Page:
Philip Levine, a former auto worker from Detroit and Poet Laureate of the United States from 2011–2012, passed away on February 14, 2015 at the age of eighty-seven. In celebration of his life and work, we present this poem, which we originally published in 1996. —Editors
In a shit-house stall in Central
I saw the one word “Mum”
and thought once more of young men
torn by want or war or hunger
from their families, the West Virginian
I wrote of thirty years ago and knew
fifteen years before that who broke down
and cried and made us cry to hear him.
So I have come full circle in every way.
I sit here helpless, remembering
Pedro Illic’s tale of his grandfather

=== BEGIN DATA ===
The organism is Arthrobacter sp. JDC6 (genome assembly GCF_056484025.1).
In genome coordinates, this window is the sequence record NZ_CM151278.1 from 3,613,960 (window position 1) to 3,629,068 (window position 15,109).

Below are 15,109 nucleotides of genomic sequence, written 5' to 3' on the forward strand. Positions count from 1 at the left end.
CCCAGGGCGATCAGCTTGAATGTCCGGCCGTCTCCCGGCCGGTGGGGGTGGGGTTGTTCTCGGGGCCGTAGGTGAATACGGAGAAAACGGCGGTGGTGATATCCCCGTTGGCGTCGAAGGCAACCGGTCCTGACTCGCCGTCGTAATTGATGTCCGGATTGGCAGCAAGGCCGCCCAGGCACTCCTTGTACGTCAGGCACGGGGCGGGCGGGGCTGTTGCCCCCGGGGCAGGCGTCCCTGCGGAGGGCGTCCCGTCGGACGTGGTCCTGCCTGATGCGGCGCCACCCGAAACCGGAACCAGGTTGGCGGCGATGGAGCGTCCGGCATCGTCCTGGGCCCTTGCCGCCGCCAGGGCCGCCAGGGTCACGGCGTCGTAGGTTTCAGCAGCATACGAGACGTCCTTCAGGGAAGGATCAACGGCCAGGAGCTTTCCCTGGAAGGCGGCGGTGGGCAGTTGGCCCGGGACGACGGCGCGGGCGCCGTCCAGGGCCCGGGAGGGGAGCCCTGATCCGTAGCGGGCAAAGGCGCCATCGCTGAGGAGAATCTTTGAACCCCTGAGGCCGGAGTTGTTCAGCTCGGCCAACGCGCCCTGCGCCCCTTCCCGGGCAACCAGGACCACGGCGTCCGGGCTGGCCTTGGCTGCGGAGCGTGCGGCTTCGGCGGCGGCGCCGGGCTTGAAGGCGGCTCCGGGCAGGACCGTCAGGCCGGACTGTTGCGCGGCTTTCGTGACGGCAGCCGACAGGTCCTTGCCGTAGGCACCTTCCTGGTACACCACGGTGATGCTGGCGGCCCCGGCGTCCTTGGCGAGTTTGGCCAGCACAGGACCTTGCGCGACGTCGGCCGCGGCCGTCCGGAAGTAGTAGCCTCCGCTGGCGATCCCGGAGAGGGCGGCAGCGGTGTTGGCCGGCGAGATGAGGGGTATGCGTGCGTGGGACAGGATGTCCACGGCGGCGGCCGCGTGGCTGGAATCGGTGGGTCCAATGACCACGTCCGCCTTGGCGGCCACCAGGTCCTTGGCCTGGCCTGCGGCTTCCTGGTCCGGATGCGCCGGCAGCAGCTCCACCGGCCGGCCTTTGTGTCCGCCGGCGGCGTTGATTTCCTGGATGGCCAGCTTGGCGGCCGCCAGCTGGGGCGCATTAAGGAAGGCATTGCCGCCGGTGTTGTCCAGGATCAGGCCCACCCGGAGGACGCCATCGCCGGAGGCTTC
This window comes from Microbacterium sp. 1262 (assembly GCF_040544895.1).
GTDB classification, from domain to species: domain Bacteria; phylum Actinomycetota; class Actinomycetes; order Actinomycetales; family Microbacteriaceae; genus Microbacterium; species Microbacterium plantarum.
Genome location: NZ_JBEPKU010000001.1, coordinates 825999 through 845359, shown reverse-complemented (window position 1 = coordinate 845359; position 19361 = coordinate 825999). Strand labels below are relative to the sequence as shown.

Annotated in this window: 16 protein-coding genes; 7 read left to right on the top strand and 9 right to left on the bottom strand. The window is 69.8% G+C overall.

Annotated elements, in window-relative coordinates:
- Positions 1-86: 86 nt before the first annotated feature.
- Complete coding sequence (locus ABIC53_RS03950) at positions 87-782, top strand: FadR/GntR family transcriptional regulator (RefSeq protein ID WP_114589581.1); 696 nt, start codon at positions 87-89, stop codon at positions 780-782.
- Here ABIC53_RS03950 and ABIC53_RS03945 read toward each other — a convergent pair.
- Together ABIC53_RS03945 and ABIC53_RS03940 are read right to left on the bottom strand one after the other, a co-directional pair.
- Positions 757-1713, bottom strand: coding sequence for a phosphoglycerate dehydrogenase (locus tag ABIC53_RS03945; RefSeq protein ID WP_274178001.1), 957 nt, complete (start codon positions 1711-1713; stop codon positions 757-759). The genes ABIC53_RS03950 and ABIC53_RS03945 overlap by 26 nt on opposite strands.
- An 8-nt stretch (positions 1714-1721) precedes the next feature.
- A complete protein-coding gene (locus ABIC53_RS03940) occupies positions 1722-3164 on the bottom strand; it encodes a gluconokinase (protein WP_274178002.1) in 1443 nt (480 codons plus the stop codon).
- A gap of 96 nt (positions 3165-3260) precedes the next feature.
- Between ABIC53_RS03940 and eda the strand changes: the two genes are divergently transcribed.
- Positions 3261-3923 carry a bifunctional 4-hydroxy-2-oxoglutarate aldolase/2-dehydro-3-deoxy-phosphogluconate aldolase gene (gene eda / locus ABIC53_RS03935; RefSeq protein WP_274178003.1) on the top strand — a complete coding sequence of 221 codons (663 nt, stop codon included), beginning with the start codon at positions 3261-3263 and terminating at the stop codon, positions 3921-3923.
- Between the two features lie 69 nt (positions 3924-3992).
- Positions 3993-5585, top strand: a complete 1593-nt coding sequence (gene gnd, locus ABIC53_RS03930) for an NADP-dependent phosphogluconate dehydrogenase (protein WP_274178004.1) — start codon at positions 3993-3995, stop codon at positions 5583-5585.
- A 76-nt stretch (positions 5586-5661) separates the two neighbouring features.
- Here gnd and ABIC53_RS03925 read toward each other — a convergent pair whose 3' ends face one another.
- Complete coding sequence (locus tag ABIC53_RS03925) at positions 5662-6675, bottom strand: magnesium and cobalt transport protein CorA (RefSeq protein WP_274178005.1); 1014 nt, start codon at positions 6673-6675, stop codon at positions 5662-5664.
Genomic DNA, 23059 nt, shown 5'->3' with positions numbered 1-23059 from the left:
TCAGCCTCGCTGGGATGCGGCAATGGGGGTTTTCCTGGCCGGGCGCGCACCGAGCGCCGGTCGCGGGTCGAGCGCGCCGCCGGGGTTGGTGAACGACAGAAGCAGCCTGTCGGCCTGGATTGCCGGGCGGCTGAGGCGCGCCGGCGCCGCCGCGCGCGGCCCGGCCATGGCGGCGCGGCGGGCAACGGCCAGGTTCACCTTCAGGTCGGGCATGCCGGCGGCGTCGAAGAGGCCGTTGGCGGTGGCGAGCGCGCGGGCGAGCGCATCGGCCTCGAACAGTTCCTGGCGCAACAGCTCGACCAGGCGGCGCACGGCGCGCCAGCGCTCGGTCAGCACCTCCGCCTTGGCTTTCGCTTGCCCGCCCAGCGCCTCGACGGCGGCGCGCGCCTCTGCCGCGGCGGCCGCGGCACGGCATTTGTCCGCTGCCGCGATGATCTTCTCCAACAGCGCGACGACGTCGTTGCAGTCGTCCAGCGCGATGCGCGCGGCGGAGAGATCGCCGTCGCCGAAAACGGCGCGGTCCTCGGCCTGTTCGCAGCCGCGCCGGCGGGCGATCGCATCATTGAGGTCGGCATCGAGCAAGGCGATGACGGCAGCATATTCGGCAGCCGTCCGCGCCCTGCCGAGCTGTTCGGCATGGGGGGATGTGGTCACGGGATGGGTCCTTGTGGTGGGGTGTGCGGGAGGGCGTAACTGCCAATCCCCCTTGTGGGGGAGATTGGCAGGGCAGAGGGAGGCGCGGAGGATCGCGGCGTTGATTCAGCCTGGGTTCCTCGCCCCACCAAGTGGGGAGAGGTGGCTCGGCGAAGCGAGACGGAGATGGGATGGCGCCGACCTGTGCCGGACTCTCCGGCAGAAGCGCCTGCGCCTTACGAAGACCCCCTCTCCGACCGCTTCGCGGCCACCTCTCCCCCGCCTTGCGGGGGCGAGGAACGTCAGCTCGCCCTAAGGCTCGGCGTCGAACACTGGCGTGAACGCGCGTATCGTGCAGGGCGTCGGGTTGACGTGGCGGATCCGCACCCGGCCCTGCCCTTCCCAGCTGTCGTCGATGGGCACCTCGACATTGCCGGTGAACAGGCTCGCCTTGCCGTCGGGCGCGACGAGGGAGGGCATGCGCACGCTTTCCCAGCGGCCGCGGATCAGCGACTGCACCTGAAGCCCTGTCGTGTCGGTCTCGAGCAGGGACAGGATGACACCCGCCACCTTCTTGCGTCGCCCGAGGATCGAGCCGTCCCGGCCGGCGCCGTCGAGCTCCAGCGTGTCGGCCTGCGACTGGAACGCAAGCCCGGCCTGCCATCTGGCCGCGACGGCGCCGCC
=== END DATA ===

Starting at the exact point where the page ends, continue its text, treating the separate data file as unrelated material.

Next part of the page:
alone crossing an ocean and two
continents to give what was left
of his life to the nitrate mines
of Chile or my own father fleeing
the wars of Tsarist Russia and sent
to the high adventures of England.
What came back from the Somme
or El Alemain? A torn photograph,
a missing place at dinner which dimmed
and finally vanished over the years.
Europe too went on to fade at last,
still with her grinning queens
and princes good at horsemanship,
her armies of the republic that might
turn out for parades, and all
those overwrought statues to the past
and fountains wasting water. Nothing
that can touch and hurt like this
one simple word a boy far from home
and getting farther carved with a key
he’d never use again because he knew
something must be said and said now,
and he couldn’t think of whom
to speak to, of who would listen,
or a single other word that would do.
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